The Academos organization recently published a report aimed at presenting the career aspirations of young people between the ages of 10 and 29. The objective behind the approach is to better support them in their career path and choices. The main points of the report were presented during a webinar.
First, let's remember that when we refer to Generation Z, we are talking about young people born between 1993 and 2011. The sample of young Quebecers consulted by Academos for the study was aged 14 to 30. They answered the questions between December 21, 2021 and January 9, 2022.
On academic motivation
There was a slight uptick in academic motivation from the report conducted in 2021. The motivation of young people is 6.7/10 in 2022 and was 5.8/10 in 2021. The most demotivated say that they have lost discipline since the arrival of online courses. This unusual mode of delivery for most has been a great source of demotivation for them. The finding was that students who had a clear opinion about their career choice were more motivated to go to class and to be diligent.
45 % of respondents reported anxiety about their career choices. In this report, two sources of anxiety were identified. The first is anxiety related to the field of study or career chosen. The second is related to the decision-making process and the fear of making a bad choice of studies or career. The finding is rather alarming in that almost half of the young people surveyed suffer from anxiety.
On career concerns
55 % of young people have a primary career goal of fulfilling themselves in a field they are passionate about. 36 % say they want to have fun in the day-to-day work tasks they have to perform. The evidence is clear on this point, Generation Z youth are looking for fulfillment and pleasure in their work.
On the daily work
9 out of 10 students (88 %) say that work is and will be important and integral to their daily lives. 66 % of youth are aware that future job prospects will influence their careers.
Young people are also aware of their needs in terms of guidance: 51 % of respondents express that doing an internship or a virtual meeting with a professional in a trade that interests them is useful. 20 % of respondents say that discussing their career choices with their parents is important to their decision making.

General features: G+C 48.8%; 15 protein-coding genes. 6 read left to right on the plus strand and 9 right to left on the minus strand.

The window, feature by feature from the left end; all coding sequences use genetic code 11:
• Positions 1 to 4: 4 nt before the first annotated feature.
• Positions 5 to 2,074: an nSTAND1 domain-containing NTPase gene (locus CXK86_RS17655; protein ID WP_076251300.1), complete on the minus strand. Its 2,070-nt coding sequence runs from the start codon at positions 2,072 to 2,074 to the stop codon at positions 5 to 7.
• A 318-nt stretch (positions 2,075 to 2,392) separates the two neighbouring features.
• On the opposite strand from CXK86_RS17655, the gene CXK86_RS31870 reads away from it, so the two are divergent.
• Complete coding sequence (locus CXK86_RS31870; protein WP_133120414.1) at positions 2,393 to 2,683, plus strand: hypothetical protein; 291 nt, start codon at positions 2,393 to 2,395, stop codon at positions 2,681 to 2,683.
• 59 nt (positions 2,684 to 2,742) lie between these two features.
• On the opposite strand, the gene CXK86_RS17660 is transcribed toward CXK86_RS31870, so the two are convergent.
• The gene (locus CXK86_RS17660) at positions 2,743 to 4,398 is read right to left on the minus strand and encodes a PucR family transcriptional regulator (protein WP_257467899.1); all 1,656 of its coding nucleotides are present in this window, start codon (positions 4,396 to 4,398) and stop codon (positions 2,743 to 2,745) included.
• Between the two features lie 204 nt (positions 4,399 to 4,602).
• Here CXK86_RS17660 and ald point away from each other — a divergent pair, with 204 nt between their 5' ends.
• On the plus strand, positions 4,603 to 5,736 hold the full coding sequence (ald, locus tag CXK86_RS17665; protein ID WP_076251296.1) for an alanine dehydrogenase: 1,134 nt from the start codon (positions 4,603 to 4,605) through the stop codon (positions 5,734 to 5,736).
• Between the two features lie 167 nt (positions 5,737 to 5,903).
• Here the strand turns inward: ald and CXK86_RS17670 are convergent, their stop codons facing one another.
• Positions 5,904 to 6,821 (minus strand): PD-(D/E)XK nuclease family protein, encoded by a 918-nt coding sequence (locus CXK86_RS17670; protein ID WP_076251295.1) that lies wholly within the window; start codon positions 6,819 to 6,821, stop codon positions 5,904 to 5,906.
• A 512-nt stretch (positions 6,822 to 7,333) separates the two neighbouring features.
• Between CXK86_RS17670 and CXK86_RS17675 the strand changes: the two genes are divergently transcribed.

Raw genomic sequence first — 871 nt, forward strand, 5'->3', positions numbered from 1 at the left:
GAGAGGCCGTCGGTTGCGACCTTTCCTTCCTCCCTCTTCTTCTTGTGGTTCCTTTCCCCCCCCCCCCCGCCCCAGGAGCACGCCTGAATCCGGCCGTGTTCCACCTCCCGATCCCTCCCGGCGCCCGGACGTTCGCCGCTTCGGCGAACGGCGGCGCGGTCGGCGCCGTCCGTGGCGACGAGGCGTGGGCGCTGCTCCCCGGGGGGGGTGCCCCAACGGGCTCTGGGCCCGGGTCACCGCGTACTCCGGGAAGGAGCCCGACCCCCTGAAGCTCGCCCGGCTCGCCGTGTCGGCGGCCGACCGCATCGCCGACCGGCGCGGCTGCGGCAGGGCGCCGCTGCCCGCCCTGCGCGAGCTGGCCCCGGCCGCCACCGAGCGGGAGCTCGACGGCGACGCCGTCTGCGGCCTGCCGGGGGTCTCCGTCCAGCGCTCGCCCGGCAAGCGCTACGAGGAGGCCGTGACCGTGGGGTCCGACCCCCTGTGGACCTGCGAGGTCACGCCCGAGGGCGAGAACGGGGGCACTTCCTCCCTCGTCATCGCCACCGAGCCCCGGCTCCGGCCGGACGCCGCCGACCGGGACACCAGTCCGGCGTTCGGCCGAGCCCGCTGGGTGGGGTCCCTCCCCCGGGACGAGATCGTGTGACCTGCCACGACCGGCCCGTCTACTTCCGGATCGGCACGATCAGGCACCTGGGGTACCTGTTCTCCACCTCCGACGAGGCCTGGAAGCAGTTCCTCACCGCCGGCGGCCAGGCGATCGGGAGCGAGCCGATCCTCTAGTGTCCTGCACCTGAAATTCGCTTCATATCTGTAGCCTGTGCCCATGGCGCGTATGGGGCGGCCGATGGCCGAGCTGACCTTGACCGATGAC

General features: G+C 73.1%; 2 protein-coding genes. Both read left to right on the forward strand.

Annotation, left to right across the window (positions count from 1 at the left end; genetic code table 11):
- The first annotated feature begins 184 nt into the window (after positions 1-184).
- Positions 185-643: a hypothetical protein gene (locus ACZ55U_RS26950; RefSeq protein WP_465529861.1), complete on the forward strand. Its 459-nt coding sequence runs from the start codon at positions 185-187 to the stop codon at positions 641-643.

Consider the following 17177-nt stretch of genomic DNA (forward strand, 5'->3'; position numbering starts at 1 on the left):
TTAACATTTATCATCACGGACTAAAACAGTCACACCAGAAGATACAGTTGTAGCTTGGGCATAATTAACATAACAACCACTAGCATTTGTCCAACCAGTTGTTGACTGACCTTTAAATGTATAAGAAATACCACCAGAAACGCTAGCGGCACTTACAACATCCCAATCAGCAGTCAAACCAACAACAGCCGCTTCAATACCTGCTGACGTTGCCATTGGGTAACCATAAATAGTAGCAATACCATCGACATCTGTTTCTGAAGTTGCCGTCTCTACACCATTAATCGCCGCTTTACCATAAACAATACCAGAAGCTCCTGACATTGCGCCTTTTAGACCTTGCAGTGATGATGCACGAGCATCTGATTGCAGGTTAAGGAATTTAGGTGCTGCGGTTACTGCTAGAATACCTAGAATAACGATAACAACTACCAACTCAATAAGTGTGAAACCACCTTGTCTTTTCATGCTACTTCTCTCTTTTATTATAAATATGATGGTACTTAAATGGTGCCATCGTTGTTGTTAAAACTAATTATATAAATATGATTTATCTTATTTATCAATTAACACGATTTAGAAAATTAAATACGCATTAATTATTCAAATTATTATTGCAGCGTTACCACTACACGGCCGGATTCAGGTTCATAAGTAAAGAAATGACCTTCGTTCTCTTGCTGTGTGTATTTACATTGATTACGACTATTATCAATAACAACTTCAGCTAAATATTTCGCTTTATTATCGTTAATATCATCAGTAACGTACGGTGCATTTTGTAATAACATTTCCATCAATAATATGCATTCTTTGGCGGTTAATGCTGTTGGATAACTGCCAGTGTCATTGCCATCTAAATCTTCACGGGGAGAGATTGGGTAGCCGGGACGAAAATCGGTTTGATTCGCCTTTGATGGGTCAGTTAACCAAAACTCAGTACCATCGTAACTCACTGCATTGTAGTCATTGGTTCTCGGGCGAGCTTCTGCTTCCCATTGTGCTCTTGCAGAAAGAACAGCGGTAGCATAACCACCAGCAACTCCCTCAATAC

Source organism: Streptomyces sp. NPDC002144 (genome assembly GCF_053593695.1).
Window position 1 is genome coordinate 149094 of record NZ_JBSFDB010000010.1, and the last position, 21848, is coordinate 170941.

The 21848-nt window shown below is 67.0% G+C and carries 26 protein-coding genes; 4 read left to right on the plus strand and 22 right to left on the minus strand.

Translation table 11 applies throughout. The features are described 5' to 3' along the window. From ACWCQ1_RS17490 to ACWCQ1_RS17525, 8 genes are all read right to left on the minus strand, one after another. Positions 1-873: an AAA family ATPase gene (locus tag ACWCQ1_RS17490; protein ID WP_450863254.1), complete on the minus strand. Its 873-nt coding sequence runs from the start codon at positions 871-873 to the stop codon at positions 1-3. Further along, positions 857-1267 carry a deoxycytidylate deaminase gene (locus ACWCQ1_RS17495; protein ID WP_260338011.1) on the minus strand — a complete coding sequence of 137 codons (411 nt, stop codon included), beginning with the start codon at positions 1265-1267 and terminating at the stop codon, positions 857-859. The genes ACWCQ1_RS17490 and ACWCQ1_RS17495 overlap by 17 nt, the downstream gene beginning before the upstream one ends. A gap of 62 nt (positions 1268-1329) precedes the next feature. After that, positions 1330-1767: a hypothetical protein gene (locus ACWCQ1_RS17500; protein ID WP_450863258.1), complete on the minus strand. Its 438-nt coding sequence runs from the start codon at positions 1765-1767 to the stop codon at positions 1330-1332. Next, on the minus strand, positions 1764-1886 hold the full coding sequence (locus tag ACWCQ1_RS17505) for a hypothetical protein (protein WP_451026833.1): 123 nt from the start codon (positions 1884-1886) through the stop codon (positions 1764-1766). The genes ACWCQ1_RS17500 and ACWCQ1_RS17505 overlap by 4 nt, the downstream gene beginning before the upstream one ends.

Telecommuting has led many young people to become aware of their parents' work reality and to ask them questions. Some children discovered the nature of their parents' work, their schedules and decided to take an interest in the professional world through what they saw every day at home.
On the role of parents
Parents have a big role to play in their children's lives. They need to be present, listen to their needs, and support them in their choices. This can be done over dinner or on a movie date. However, the panelists insisted that it should be done in the least formal way possible (e.g., "You seem to be comfortable with this; you seem to like it; why don't we explore this together?"), to ensure that the youth are listening.
On the role of guidance counsellors
The goal for guidance professionals is not to appear to decide for young people. They must first listen to their needs in order to guide them towards their own path. The work of professionals consists of listening, not judging, making young people aware of their knowledge of themselves, helping them and teaching them to make choices. It's about pushing their decision-making functions to the limit. Young people need to understand how they function and what they want.
The panelists were Josée Landry, guidance counsellor and president of the Ordre des conseillers et conseillères d'orientation du Québec, Louis Cournoyer, guidance counsellor, professor-researcher in career development and counselling, and director of the master's degree in career counselling at UQAM, and Audrey Dupuis, doctoral candidate in education at the University of Sherbrooke and guidance counsellor. The webinar was moderated by Academos' founding president, Catherine Légaré.
To view or replay the webinar: